India win first Test by nine wickets

2012-11-20 00:00

AHMEDABAD — India made light of Alastair Cook’s resistance to beat England by nine wickets after dominating day five of the first Test in Ahmedabad yesterday.

The home side finally cleaned up the second innings for 406, with Pragyan Ojha accounting for Matt Prior on 91 and Cook for 176.

Cook had batted for over nine hours to edge England into a lead, but India needed less than an hour to knock off the target of 77 after lunch.

Cheteshwar Pujara, star of India’s first innings with an unbeaten 206, was 41 not out in the second innings to cement his man-of-the-match performance.

The hosts take a 1-0 lead into the second Test, which begins on Friday in Mumbai.

England had recovered on day four from an abject position in the game to merely a poor one, but still had plenty to do on day five if they were to escape with a draw.

And with the ball misbehaving more on day five, particularly for the spinners, England were unable to score with pace or fluency.

Prior was denied a deserved century — having blocked Ojha stoically all morning; he was early to a ball which held up in the pitch and spooned a tame return catch to the bowler.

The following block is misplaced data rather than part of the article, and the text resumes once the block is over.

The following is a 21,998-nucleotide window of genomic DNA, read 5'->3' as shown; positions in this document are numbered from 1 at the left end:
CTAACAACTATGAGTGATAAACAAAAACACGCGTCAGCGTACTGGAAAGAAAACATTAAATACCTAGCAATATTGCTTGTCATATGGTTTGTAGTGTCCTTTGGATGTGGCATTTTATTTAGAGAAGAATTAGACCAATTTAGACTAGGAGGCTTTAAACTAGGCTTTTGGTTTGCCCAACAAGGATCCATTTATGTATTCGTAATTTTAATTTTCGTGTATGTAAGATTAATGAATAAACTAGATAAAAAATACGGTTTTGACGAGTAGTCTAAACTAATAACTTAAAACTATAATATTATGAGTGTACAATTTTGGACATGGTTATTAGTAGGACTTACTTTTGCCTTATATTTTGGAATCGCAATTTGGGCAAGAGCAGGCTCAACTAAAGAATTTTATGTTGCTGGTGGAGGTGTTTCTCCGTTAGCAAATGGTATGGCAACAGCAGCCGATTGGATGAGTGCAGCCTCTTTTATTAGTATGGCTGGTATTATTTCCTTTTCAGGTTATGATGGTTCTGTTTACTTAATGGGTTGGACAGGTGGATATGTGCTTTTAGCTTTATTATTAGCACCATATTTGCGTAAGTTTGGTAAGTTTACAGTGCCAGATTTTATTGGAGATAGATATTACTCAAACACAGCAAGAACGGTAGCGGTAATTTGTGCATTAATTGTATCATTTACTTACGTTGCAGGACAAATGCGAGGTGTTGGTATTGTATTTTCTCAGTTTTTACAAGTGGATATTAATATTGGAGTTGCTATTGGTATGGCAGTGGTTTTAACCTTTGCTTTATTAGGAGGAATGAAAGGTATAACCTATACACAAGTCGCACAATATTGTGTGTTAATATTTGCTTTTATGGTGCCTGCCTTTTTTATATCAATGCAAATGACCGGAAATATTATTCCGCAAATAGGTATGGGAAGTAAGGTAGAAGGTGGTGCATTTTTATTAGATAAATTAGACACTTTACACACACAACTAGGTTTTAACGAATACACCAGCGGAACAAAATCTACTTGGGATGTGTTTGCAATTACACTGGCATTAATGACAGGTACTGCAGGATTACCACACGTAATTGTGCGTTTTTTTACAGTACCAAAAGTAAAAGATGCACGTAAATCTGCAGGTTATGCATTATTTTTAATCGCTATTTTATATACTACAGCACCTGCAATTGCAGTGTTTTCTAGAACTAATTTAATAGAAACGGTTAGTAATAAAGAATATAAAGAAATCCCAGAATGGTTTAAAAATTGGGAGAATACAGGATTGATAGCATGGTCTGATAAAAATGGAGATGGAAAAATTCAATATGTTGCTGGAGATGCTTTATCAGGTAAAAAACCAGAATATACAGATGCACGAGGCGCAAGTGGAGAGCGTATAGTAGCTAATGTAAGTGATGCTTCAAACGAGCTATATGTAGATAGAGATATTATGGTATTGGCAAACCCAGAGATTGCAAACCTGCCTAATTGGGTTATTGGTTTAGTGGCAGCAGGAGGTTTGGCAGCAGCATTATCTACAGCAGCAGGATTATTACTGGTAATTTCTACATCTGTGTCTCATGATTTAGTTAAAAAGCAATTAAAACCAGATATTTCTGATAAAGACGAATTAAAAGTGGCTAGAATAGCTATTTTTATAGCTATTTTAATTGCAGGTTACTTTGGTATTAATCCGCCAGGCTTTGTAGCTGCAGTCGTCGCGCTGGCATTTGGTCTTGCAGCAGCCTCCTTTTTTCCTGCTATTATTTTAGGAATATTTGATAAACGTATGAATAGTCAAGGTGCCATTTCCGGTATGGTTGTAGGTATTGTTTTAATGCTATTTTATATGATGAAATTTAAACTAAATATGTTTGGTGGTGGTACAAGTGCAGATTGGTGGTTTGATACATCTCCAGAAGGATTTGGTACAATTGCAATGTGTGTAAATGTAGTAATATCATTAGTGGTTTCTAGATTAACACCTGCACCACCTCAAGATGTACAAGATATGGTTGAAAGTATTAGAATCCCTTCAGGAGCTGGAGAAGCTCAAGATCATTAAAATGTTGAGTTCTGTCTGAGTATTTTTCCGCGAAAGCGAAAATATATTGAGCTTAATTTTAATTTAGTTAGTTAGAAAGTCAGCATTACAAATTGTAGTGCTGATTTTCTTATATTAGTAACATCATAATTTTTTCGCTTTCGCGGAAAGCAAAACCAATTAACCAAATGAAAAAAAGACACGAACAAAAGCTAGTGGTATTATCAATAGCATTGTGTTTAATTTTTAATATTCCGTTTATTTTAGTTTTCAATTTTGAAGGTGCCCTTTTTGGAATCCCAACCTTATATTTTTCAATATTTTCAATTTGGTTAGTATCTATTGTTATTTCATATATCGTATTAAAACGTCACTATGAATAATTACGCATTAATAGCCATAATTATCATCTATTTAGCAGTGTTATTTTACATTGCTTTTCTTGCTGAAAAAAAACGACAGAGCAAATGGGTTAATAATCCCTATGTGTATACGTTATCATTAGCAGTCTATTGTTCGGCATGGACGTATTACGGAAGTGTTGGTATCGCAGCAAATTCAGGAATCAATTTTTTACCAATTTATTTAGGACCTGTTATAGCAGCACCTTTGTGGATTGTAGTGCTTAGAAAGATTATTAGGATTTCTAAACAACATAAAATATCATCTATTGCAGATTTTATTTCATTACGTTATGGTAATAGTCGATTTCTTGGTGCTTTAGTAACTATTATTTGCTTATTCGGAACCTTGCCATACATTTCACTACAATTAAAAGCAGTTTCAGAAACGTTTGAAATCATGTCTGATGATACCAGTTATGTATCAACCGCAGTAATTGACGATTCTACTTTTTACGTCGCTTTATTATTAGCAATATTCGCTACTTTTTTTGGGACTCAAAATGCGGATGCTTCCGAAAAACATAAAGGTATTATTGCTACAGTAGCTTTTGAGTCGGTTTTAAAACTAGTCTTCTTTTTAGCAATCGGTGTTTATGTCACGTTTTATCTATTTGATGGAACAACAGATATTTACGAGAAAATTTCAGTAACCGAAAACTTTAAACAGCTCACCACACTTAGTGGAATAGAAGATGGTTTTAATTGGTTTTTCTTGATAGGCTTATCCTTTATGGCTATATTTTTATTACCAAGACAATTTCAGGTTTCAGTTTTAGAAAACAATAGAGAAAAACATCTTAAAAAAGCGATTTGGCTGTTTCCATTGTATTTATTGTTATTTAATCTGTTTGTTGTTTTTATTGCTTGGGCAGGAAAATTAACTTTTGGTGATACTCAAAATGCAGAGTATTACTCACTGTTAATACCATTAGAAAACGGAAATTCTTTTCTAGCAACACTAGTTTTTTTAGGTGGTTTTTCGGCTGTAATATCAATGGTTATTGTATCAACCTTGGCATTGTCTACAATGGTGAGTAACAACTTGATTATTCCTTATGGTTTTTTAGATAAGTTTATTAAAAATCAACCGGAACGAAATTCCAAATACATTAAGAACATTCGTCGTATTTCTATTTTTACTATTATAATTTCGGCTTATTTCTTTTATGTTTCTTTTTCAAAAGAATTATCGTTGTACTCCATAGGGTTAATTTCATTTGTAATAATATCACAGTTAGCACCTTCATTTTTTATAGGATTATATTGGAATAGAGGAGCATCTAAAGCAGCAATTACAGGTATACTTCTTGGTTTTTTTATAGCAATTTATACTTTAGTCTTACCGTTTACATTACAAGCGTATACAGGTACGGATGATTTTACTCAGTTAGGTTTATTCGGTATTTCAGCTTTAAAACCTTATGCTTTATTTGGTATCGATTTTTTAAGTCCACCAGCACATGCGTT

Four overs later, it was the captain’s turn to exit. Cook faced 374 balls over the course of nine hours, spanning three days, in his marathon second-innings effort, but could do nothing to keep out a ball from Ojha that both kept low and turned back in.

Stuart Broad (three) offered a return catch to Umesh Yadav via a leading edge, while Graeme Swann (17) reverse-swept with cavalier abandon until he missed one and handed Ravichandran Ashwin his first wicket of the innings.

Zaheer Khan wrapped up the innings, with substitute fielder Ajinkya Rahane pouching a low catch offered by Tim Bresnan (20) in the covers.

The total was meagre, never likely to trouble India, but the chase was all too easy.

Spinner Swann was used to open the bowling, but each of his first three overs cost nine runs.

Samit Patel, thrown in after a couple of docile overs from James Anderson, served up a waist-high full toss which Virender Sehwag dismissed for six.

It was a disheartening finish, with only Sehwag perishing, deftly caught by Kevin Pietersen at long on off the bowling of Swann.

By the time Virat Kohli hit the winning runs, Ian Bell had already left the ground for a flight home to attend the birth of his child. He will miss the second Test — and the focus will turn to whether he is only the first of several changes England must make to be more competitive in Mumbai.

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